There is something even more heartwarming when she sings it.  During the Easter service at our church, I felt that every time the pastor said “Jesus,” she began her song again.  Sometimes she leans her head back a bit as she sings with her eyes tightly closed, making us think a little of Ray Charles.  Often, the “for the Bible tells me so” is accelerated and punctuated at the end with an accented, staccato “SO.”

When Clara first started singing this song, I shuddered to think of how I could have missed it had I been working.  I would have still been able to sing to her at night – if my mind wasn’t preoccupied with the stack of papers to grade or the next day’s teaching lesson.  (I was an instructor at a university until I resigned last December.)  I may have gotten to hear her sing if she shared her song in the evening or on the weekends.  IF

I praise the Lord that I have the chance to be home with my precious little girls right now, to teach them, to watch them, to learn about them, to train them, to encourage them, to serve them, to laugh with them, to read to them.

And, while Clara also sings “Happy An No” (If You’re Happy and You Know It), The Alphabet Song (kind of), “Twinkle Star,” and others, one of the greatest benefits of my new job at home is knowing that three little words bring her comfort and are a truth that seems to be staying in her curious, ever-learning mind.  Jesus loves me.

He loves you, too.

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Doubling Our Pleasure

We are now a family of four!  Praise be to God!

We brought little Melody home five weeks ago, and we are so blessed to have her in our family!   We had chosen not to “peek” at our baby’s gender (read why here), so it was a great surprise when my husband announced, “It’s a girl!” in the delivery room.  (I had been sure I was carrying a boy this time…  Yet another reason not to trust my intuition on such things.)  🙂

I stand increasingly amazed at God’s goodness and how it exceeds my wildest dreams.  I had been afraid that I would be let down by this birth story since my experience with my firstborn was so incredible.  (When you can deliver a 9 lb. 3 oz. baby with no pain medication and two hours later talk about doing it again, it must have been a good experience!)  God blessed us with a very different – but no less amazing – labor and delivery this time.  I labored at home for about 5 hours before we casually went to the hospital.  We were only in the labor and delivery room at the hospital for an hour before our baby was born!

To tell you how sweetly God cares for me (and you, too!!), consider this:  The most uncomfortable part of giving birth to my oldest was the required IV.  Ugh!  I cringe just thinking about it!  This time, I gave birth before the nurse had a chance to even get the needle out of the package! YES!  

Our God knows our needs, and He cares so much for us!  Having two children under two sounds like a challenge, but He’s provided a happy baby (without colic this time) who makes things not only manageable, but fun!  Clara is a good big sister and well-behaved — for the most part.  She’s still in training.  🙂  Each day with the two of them is a joy!  (Though sometimes I’m experiencing it through half-open eyes.)

Sure, I’m still getting the hang of having two little ones.  I don’t sleep through the night.  I don’t get to eat my food when it’s hot.  I get frustrated with my toddler’s messes and spills.  I’ve had trouble getting back into a groove of cleaning and cooking and other responsibilities.  Small sacrifices.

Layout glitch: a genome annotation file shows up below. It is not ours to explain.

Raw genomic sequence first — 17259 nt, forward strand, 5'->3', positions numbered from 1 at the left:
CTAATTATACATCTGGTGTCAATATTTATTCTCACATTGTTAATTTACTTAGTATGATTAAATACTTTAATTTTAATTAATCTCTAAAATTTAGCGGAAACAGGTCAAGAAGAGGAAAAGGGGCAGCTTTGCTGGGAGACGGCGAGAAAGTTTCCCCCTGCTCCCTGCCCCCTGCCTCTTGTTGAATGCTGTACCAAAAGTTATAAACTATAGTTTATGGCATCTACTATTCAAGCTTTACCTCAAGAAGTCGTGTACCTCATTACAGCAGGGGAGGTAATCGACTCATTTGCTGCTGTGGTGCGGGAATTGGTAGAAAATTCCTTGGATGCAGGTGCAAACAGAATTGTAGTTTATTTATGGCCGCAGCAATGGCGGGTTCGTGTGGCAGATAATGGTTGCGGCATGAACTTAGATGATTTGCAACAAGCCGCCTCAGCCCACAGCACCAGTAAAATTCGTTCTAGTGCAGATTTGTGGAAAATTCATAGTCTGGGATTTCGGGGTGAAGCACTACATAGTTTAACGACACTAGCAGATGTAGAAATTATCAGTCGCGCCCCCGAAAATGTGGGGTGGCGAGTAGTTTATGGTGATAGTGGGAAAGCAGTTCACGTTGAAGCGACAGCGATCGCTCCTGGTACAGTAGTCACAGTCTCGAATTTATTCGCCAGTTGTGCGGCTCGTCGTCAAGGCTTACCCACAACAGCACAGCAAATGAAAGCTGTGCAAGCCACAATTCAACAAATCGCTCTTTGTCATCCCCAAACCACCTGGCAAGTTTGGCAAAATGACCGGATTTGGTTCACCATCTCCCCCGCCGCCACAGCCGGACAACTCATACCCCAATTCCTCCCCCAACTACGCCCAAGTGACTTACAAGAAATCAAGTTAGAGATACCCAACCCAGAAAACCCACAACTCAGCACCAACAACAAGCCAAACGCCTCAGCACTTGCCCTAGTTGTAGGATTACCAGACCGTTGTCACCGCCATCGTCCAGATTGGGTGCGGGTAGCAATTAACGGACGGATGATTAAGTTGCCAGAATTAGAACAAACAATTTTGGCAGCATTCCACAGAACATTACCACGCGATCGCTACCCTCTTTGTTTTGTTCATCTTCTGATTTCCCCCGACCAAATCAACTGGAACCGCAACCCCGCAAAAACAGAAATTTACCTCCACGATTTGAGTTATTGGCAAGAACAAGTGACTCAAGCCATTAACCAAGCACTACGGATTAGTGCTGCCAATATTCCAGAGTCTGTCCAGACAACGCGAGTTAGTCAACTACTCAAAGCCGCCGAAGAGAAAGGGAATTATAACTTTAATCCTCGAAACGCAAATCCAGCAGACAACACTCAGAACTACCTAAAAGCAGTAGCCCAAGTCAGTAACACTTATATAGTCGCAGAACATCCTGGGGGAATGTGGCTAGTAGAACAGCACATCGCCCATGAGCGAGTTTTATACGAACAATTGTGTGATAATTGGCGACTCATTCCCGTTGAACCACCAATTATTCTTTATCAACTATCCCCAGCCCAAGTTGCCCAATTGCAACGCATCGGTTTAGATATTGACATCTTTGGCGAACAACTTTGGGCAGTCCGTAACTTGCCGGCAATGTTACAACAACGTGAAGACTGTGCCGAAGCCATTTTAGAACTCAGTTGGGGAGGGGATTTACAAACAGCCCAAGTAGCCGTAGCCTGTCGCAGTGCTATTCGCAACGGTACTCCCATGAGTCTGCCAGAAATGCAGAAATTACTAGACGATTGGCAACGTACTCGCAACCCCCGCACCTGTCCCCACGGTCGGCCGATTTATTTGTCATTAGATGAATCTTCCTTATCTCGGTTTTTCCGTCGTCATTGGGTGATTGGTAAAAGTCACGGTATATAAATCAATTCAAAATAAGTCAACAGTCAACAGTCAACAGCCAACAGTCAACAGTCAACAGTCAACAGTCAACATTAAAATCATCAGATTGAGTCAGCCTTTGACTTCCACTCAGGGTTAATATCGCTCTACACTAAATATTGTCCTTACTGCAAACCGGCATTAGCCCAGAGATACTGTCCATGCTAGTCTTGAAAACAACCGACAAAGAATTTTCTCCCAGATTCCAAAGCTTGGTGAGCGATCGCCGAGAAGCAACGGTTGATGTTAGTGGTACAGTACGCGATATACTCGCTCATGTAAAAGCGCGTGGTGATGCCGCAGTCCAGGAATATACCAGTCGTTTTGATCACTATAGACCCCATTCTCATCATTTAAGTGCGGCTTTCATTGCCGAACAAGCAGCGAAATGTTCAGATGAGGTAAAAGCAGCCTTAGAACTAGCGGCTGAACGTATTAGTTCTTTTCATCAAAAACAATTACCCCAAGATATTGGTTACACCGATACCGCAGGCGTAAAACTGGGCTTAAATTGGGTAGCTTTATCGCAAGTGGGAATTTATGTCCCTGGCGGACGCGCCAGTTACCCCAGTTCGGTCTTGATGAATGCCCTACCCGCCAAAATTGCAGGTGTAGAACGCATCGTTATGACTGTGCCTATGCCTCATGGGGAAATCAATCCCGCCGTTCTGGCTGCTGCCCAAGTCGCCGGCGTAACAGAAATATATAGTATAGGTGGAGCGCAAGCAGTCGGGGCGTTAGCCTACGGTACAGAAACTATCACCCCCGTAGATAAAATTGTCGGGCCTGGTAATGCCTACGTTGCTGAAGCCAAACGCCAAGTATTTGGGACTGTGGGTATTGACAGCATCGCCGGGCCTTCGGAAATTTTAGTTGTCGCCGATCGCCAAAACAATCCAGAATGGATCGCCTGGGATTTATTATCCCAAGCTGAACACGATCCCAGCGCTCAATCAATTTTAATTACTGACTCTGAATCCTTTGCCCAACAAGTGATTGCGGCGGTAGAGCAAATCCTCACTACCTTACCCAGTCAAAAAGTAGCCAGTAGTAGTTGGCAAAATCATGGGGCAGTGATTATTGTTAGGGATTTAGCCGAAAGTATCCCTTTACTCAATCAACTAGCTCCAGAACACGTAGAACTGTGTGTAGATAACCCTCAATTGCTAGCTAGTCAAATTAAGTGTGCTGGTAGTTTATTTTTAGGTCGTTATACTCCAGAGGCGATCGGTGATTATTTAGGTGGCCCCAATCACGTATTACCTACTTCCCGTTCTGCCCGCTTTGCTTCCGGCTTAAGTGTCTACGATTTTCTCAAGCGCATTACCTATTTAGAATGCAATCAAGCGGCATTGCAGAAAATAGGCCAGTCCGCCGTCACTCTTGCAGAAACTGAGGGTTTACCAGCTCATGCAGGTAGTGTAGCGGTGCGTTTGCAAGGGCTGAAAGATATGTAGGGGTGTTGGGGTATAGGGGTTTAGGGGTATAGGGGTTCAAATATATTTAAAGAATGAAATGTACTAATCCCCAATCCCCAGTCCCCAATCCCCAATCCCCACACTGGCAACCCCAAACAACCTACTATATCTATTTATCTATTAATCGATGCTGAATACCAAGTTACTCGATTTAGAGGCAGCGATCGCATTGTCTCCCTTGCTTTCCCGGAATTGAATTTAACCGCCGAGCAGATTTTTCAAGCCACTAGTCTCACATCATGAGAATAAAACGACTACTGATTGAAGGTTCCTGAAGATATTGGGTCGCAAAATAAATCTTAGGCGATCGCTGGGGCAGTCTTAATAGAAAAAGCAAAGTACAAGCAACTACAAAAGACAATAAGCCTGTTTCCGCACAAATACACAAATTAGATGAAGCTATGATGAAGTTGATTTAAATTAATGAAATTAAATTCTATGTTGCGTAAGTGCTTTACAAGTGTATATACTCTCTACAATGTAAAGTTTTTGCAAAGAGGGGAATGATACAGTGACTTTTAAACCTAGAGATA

My dad told me, “It’s different with two.”  He made it sounds like a warning, but he’s right…

We have twice the blessings.  More coos.  More smiles.  More hours of snuggling.  The joy of having a girl on each knee.  The fun of seeing Clara want to comfort or entertain her sister.  The chance to nurse another precious babe.  The chance to welcome another precious life into our family.

Thank You, Lord!

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Flashback Friday – Remembering Family

A couple of weeks ago, I was in my hometown for a few days to attend a cousin’s funeral and to visit my parents.

My cousin Brian was 36, and his death was unexpected.  Though I hadn’t seen him in years, the loss seems unreal and tragic.

For I remember family reunions, held at the Calvary Baptist Church most of the time, where I’d see and hug all my great aunts and uncles.  (Granddad once told me that I shouldn’t be hugging everyone so much.)  They all lived in the area where I grew up – as in within 15 miles – and I knew them well.  Their children were there, my dad’s cousins.  And, their children were there.  My sister and I are in this generation, as was my cousin who died.  With he and his brother being a few years older than us and there being some other boys for them to play with, we were often rather alone, but when we were a little older, they taught us how to play “War” with cards, and I think they taught us that game on paper where you shoot from a tank by flicking the pencil with your finger to try to hit your opponent’s equipment.  In later years, we entertained ourselves by playing with the “little kids” of the next generation, who were 7-10 years my junior.

Those annual gatherings on Sunday afternoons are so different now, some 20 years later.  My Granddad’s generation is gone.  Dad’s living cousins are fewer, and they are aging, which seems very strange to me.  And now, even my generation is shrinking in number.  Those once-lively family reunions are slowing down and aren’t as well attended as the new generations come and people move farther away from the area my great-grandfather homesteaded in.

As I spend time searching my heart for how the Lord would have me use my time in this season of focusing on our family at home, I find a great desire to restore our connections with family members that we don’t see often, to get to know some of my husband’s family that we haven’t really had much opportunity to visit with, to be the one that reaches out.  I want to sit and listen to their stories, to better understand the special people that we are blessed to call our family.

I hope our children will know and run to hug their great aunts and uncles as they get older and that our family ties will grow even stronger as time goes on, though distance separates and the older generations pass away.

~Dana